Nature 2010 October

When roasted crabs hiss in the bowl

Perhaps one of the scarcer trees we encounter along the hedgerow or in oak woodland is the crab apple. This autumn we appear to have a bumper crop of fruit locally, with apples ranging in colour from yellow through orange to crimson and brightest pink. The name, ‘crab’ is said to be derived either from the Norse word skrab, which means ‘scrubby’ or from the Viking word scogs, meaning ‘fruit’. Because of their white blossom they were distinctive long-living features in the landscape. In Anglo-Saxon charters they are found frequently recorded as boundary and way marks.

As apples need to be cross-pollinated, crab apples may also be found as the pollinator amongst more recent varieties in old orchards. Through cultivation, this tree is the precursor of many of the 6,000 or so varieties of ‘eaters’ and ‘cookers’, of which but a fraction survive for us to enjoy today. With their distinctive tart flavour, crab apples also make excellent pickle, jelly and jam; or in an Elizabethan dish they can be roasted with meat until they sizzle. Historically, a most valued wine (or more correctly cider) called verjuice was fermented from the apple. Verjuice is from the Medieval French – verjus – referring to the green colour of both grape wine and raw cider and is still referred to in modern-day recipes. Medicinally, it has apparently long been used to treat scalds and sprains.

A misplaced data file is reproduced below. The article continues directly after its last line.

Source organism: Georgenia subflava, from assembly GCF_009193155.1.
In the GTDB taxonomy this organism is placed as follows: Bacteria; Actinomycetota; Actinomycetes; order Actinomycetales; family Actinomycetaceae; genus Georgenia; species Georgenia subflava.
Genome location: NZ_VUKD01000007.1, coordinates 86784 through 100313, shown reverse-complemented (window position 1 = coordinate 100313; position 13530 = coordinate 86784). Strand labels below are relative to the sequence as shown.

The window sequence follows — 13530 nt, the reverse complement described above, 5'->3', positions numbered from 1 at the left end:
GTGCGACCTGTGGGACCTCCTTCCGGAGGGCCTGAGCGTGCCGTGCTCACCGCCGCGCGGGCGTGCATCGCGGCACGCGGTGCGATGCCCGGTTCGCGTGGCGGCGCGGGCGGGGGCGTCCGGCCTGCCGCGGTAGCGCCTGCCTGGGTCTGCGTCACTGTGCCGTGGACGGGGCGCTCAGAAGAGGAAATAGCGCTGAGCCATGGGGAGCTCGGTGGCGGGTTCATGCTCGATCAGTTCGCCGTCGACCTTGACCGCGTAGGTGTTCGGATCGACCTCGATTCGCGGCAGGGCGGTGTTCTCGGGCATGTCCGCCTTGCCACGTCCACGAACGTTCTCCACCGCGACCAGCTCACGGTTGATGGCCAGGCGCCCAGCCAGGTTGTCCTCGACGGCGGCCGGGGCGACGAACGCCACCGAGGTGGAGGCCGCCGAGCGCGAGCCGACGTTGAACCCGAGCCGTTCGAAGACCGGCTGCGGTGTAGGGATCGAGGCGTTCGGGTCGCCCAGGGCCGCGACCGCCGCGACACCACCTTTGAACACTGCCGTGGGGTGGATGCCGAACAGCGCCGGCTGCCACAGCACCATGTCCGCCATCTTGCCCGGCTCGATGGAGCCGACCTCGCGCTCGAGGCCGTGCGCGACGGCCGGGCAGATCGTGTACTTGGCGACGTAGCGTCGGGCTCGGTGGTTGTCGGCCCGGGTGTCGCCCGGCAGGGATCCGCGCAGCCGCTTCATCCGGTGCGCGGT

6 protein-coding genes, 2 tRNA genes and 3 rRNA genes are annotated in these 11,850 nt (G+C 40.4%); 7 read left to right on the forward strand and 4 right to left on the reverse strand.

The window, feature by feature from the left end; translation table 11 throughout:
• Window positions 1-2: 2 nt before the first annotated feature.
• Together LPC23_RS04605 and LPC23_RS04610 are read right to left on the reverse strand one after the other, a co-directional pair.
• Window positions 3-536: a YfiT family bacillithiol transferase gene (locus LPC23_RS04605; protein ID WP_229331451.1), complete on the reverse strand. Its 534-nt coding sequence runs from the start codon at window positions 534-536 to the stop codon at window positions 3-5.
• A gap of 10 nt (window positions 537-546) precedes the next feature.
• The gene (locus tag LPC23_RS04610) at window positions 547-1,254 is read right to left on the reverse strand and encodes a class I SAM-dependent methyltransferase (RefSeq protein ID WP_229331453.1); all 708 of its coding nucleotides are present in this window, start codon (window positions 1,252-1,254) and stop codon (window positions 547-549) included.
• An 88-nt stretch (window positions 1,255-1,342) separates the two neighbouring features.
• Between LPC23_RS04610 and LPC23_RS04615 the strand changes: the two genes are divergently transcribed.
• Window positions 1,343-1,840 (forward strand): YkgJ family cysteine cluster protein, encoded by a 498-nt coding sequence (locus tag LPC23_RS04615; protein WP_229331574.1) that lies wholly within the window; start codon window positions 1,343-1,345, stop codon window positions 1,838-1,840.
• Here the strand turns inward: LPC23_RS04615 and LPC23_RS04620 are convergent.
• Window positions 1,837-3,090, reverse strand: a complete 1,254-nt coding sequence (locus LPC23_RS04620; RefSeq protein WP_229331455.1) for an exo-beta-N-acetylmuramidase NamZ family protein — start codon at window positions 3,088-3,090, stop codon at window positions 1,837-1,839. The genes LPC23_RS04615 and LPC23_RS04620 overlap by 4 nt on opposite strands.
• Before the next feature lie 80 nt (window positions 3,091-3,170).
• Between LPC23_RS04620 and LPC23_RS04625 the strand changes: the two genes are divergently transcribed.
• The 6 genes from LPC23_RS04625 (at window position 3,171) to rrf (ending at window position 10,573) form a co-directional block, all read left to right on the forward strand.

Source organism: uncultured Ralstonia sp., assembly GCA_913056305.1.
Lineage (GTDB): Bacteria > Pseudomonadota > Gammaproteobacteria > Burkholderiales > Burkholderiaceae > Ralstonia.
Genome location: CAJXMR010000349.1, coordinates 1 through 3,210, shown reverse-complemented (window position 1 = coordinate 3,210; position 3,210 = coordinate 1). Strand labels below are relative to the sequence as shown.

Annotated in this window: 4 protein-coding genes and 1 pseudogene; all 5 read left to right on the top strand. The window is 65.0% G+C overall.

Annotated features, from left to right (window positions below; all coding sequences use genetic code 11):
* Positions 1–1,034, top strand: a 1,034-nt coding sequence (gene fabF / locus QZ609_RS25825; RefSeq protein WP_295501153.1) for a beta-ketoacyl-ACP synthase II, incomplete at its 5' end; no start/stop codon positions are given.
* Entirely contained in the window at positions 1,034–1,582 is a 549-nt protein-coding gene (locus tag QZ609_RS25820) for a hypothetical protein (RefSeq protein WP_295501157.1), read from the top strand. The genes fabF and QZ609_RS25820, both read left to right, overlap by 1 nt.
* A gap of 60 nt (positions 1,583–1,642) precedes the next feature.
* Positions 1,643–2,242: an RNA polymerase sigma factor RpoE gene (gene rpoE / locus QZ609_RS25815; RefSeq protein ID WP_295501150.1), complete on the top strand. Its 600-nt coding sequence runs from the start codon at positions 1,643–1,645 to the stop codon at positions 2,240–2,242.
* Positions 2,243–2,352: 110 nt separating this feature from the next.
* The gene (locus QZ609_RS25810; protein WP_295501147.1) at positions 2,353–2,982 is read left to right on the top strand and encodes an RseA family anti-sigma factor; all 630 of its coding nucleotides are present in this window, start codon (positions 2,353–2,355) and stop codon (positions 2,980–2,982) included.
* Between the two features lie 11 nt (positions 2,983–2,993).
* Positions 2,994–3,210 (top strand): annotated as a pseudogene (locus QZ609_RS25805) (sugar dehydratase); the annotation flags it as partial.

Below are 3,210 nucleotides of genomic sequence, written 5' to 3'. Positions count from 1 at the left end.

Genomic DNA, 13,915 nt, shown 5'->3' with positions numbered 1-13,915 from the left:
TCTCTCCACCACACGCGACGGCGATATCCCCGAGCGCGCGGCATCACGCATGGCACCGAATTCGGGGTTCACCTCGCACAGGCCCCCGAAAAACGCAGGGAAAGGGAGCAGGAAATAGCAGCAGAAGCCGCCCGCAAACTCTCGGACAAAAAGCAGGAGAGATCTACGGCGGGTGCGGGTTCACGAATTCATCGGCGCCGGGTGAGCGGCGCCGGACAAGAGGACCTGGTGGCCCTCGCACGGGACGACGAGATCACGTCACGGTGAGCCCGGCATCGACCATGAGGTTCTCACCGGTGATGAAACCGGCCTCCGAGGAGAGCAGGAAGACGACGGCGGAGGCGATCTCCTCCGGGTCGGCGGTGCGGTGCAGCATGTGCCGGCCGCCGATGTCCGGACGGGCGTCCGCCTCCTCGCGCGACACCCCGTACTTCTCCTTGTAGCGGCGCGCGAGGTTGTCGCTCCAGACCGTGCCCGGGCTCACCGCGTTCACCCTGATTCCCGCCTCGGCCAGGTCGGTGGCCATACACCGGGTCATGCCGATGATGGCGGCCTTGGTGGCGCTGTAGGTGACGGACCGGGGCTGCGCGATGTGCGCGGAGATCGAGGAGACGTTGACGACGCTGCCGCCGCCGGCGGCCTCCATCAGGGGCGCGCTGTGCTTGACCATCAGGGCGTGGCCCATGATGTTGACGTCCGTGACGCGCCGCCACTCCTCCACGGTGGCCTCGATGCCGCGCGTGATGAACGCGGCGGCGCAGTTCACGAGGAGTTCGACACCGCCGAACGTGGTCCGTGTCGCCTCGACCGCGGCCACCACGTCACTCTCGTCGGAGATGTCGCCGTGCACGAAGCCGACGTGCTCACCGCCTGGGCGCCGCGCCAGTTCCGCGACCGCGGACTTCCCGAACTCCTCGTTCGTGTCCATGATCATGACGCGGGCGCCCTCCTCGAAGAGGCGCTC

Some readers may be familiar with the writings of Richard Mabey: a naturalist and author who used to live nearby in Hertfordshire. He relates the story of walking on Cholesbury and Hawridge Commons and noticing the number of apple wildings which had sprung up. Wildings result from those discarded apple cores. As nearly all apples are combinations of rootstock and cultivars, the resultant fruit may be a throwback to an early known variety more like a crab apple or maybe an unknown and tasty find. There is one apple variety, first found in 1883 and unique to this area, known as the Bazely Apple – thought to be a corruption of By- or Best-of-Lee, which can still be found in one or two gardens locally.

In October, over the past 21 years, there has been a celebration of our heritage of English apple varieties. This year ‘Apple Day’ is on 21 October and a number of pubs in the Chesham area are participating in the celebration, including our own Rose and Crown, by putting on real cider and apple dishes and raising a glass to celebrate the apple!

Swifts are one of only a very few birds that never purposely alight on the ground. By now the swifts are on their migration to tropical Africa. On this journey they sleep and feed on the wing, collecting flying insects in cheek pouches. Temperatures above the Sahara overnight fall to well below zero. Whilst larger migrating birds such as geese can tuck their legs into their down-filled rumps, swifts are built for speed and agility so there is no facility to insulate their legs. Instead, unlike their cousins the swallows and martins, swifts have uniquely evolved legs with their own downy feathers for protecting their legs from the cold.